Good milling practices are especially important when mills make feeds for many different types of animals. Some mills designate one set of equipment for medicated feeds for livestock and another set of equipment for non-medicated feeds to minimize potential for accidental contamination of non-medicated feeds. Another characteristic of good milling practices is a uniformly mixed feed, where the contents of every bag of feed in the same batch looks and feels the same.

A fixed formulation is one in which the amounts of the ingredients used from batch to batch are fixed within a very narrow range. Consequently, when you purchase a particular feed this month, the percentage of oats or corn or another ingredient is very similar to the percentage in the feed last month. Fixed formulations are usually more expensive than least cost formulations but offer ingredient consistency from one time to the next. Least cost formulations offer the same nutrient composition from time to time but may use different ingredients, based on cost. For example, when the price of oats goes up, a least cost formulation might substitute barley, if it can be included for a lower price. Least cost feeds offer economy but may cause feed refusals in some horses if there are major changes in ingredients. Other considerations in selecting a horse feed relate to the needs of individual operations. For example, someone who shows or races horses in different states might prefer a regional or national brand that can be obtained wherever they compete. Someone else might prefer the personal attention or service that a local mill can provide.

Should you get a custom mixed feed?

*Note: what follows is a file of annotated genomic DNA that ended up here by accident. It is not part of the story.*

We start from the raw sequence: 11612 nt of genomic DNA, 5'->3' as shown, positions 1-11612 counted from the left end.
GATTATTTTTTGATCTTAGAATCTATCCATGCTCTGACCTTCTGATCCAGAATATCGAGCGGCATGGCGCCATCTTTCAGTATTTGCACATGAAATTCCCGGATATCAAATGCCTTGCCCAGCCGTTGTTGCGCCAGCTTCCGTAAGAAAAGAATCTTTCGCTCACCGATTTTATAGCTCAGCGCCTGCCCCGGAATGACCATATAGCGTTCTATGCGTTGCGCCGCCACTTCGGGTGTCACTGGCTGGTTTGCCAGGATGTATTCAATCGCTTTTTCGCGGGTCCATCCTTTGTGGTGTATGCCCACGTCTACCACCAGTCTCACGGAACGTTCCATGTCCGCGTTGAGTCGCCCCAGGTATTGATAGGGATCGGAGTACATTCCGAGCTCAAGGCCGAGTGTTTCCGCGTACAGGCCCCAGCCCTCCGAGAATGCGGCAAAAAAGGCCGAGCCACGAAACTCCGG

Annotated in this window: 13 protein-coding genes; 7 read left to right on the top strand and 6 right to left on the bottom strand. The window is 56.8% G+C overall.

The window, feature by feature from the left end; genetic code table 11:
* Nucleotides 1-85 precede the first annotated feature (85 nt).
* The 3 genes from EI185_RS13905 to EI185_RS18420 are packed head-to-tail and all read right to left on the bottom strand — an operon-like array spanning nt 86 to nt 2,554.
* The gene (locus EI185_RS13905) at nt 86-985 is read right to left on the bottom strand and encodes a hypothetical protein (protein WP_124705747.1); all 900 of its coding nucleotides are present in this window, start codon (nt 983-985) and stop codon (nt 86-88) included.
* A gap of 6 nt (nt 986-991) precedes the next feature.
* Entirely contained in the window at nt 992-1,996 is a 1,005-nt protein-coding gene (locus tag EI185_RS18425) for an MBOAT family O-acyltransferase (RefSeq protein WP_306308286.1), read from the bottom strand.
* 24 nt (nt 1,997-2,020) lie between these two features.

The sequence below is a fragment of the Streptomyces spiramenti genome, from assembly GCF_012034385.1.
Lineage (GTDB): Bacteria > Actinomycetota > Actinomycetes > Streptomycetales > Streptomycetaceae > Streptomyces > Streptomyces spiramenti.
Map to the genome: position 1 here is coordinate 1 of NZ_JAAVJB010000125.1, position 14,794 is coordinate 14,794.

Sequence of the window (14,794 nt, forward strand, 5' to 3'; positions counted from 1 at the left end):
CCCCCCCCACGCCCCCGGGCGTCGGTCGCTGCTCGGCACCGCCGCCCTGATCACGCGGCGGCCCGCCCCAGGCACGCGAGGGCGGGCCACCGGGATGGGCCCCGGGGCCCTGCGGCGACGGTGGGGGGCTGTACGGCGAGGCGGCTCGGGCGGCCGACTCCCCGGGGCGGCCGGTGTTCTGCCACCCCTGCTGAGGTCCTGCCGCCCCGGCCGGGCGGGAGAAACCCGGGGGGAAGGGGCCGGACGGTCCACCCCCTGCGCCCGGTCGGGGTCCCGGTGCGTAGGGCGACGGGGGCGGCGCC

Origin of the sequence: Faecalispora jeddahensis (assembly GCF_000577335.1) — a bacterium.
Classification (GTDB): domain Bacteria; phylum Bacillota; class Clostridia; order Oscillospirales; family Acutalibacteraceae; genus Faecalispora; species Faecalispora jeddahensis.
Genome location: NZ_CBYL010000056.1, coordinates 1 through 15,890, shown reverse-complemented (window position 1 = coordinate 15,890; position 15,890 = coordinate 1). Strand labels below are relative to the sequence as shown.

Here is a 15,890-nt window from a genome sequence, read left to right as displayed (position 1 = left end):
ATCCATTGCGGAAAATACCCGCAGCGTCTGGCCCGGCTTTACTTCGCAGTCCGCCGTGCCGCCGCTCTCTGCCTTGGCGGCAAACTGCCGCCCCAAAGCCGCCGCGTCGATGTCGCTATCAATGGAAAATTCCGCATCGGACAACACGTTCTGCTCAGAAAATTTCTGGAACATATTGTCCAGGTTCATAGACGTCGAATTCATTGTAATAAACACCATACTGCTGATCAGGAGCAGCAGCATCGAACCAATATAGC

Some feed mills will mix feeds using customer specifications. These feeds are commonly referred to as a "custom mix." A custom mix might be used if an operation has a special ingredient it would like included in their feed or if they have special needs horses (aged or sick) that require a more highly fortified feed than is typically available. In most cases, the disadvantages to obtaining a custom mix outweigh the advantages. One disadvantage is the amount of feed that will have to be purchased at one time. Many feed mills have a minimum amount of feed that they will mix in a batch—usually one or two tons. Therefore if you are having a custom mix prepared, you will have to purchase and store the entire batch once it is prepared. Unless you have enough horses to use the entire batch in a reasonable period of time (usually 3 to 4 weeks, depending on storage conditions), some of the feed may spoil. Many feed mills will add an extra charge for custom mixing, so the price of your custom mix may be higher than the cost of standard feeds offered at the mill. Finally, unless the mill is involved in developing the formula for a custom mix feed (that is, deciding how much of which ingredients should be used) they may not stand behind the quality of the feed that is produced.